Chopin's Mazurkas - Part 9

This article is part 50 of 52 in the 2022 music project series.
This article is part 9 of 9 in the Reviewing Chopin's mazurkas series.
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Opus 63 brings a close to this series. Technically there are the posthumous mazurkas but after this I'll have listened to and vaguely analyzed 41 of Chopin's mazurkas and frankly, that's enough for a lifetime.

Trois Mazurkas

For à Madame la Comtesse L. Czosnowska.

Op. 63, No. 1 in B major

Starts off very minuet-ish with lots of passing tones in 3rds.

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Main theme of Op. 63, No. 1

The beginning is fairly straightforward until a little modulation into E and then E♭, which ends with another one of those "spelling ties" that I enjoy so much.

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Modulation to E♭ and a fun enharmonic tie

The B section kind of reminds me of Return to the Heart by David Lanz 1, since the first beats match rhythm and tone and are in the same key. Op. 63 No. 3 also starts very similarly.

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B section in Op. 63, No. 1
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Opening to David Lanz's Return to the Heart
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Opening to Op. 63, No. 3

The coda has a nice little vibe with switching the beat from 3 → 2 and a little chromaticism in the right hand.

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Descending chromatics in the coda

Op. 63, No. 2 in F minor

I liked the parallels in the main theme between the first eight measures and the last eight measures. The first eight in C and the second eight end in F minor with similar passages.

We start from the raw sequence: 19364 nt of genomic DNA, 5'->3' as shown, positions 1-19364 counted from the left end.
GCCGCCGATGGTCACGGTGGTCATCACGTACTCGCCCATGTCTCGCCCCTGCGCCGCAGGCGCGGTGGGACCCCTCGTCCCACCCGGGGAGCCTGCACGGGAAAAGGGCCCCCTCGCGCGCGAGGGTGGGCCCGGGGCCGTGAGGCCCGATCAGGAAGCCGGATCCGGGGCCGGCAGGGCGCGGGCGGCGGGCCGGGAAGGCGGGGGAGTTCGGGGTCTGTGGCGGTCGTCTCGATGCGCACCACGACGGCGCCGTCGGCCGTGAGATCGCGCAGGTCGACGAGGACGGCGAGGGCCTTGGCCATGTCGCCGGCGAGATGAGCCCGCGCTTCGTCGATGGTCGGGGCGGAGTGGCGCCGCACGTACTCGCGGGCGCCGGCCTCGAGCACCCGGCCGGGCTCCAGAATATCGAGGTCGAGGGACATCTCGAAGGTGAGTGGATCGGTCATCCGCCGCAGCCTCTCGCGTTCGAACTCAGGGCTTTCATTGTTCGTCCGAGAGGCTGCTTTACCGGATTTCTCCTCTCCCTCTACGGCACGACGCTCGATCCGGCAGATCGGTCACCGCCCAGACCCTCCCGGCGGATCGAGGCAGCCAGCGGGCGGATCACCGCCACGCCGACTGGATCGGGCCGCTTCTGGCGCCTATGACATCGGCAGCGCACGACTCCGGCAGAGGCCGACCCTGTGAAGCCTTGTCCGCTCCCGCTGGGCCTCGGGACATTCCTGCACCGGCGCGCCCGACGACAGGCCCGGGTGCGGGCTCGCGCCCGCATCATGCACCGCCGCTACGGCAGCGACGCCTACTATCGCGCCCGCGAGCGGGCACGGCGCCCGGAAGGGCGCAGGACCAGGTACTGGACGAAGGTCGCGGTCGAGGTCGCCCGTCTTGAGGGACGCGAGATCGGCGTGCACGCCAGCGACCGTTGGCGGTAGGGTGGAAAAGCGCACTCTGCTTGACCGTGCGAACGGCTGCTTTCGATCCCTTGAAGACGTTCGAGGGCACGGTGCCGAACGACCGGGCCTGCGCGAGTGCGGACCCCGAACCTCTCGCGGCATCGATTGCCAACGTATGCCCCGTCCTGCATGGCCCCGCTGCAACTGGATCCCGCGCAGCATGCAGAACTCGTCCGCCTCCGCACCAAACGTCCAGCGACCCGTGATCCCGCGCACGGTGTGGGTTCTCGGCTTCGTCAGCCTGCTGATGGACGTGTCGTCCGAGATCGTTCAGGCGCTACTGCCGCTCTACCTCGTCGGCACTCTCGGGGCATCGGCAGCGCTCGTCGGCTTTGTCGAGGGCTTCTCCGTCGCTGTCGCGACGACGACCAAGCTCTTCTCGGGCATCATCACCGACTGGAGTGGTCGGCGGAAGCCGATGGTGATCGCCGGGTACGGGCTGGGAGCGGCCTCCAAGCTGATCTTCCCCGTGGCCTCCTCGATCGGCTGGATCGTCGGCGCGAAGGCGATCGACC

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Ending of the first eight bars
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Ending of the second eight bars

The B section has a nice little fugue-esque countermelody as it kind of almost rotates around the circle of fifths (G → D → G → C → F).

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A little countermelody in the right-hand

Overall very short and sweet. This was like the perfect length for a mazurka: very little monotony or repetition. Just some nice melodies.

Op. 63, No. 3 in C♯ minor

The main theme features the classic V of the V progression, going D♯ → G♯ → C♯m.

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V of the V (D♯ → G♯ → C♯m) in the A section

The return to the A section throws in a little deceptive cadence/picardy 3rd with a transition to C♯ instead of C♯m. Which then of course leads to the V of the V to get us back to the tonic.

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Deceptive cadence with some more V of the V

And it comes to a close with some truly Liszt-esque jumps. And also a left-hand crossover just to impress your audience, I guess.

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Chopin does a La campanella to end his collection of mazurkas 2

  1. Earlier this year I recorded some of his pieces
  2. The ones published while he was alive, anyway.